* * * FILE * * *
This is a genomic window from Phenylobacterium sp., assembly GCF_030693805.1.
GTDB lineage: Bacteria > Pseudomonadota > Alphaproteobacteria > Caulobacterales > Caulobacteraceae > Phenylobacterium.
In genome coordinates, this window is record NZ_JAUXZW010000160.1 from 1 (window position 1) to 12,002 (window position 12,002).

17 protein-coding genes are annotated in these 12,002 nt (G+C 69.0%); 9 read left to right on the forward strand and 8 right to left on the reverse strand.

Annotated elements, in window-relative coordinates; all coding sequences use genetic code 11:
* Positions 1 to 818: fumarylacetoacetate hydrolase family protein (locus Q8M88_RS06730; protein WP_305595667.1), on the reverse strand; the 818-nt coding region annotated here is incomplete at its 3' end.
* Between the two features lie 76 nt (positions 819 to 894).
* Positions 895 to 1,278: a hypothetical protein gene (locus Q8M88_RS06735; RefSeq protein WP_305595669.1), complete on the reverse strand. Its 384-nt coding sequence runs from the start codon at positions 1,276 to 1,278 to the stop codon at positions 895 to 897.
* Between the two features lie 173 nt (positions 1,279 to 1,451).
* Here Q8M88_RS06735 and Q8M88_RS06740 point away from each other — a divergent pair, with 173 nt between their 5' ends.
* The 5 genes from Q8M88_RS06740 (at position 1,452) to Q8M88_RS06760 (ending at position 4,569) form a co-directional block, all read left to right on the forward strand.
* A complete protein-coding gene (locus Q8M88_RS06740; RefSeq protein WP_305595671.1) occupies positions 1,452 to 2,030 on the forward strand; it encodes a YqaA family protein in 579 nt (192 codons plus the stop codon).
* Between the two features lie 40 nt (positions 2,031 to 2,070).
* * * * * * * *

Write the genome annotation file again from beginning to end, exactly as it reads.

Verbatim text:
This is a genomic window from Phenylobacterium sp., assembly GCF_030693805.1.
GTDB lineage: Bacteria > Pseudomonadota > Alphaproteobacteria > Caulobacterales > Caulobacteraceae > Phenylobacterium.
In genome coordinates, this window is record NZ_JAUXZW010000160.1 from 1 (window position 1) to 12,002 (window position 12,002).

17 protein-coding genes are annotated in these 12,002 nt (G+C 69.0%); 9 read left to right on the forward strand and 8 right to left on the reverse strand.

Annotated elements, in window-relative coordinates; all coding sequences use genetic code 11:
* Positions 1 to 818: fumarylacetoacetate hydrolase family protein (locus Q8M88_RS06730; protein WP_305595667.1), on the reverse strand; the 818-nt coding region annotated here is incomplete at its 3' end.
* Between the two features lie 76 nt (positions 819 to 894).
* Positions 895 to 1,278: a hypothetical protein gene (locus Q8M88_RS06735; RefSeq protein WP_305595669.1), complete on the reverse strand. Its 384-nt coding sequence runs from the start codon at positions 1,276 to 1,278 to the stop codon at positions 895 to 897.
* Between the two features lie 173 nt (positions 1,279 to 1,451).
* Here Q8M88_RS06735 and Q8M88_RS06740 point away from each other — a divergent pair, with 173 nt between their 5' ends.
* The 5 genes from Q8M88_RS06740 (at position 1,452) to Q8M88_RS06760 (ending at position 4,569) form a co-directional block, all read left to right on the forward strand.
* A complete protein-coding gene (locus Q8M88_RS06740; RefSeq protein WP_305595671.1) occupies positions 1,452 to 2,030 on the forward strand; it encodes a YqaA family protein in 579 nt (192 codons plus the stop codon).
* Between the two features lie 40 nt (positions 2,031 to 2,070).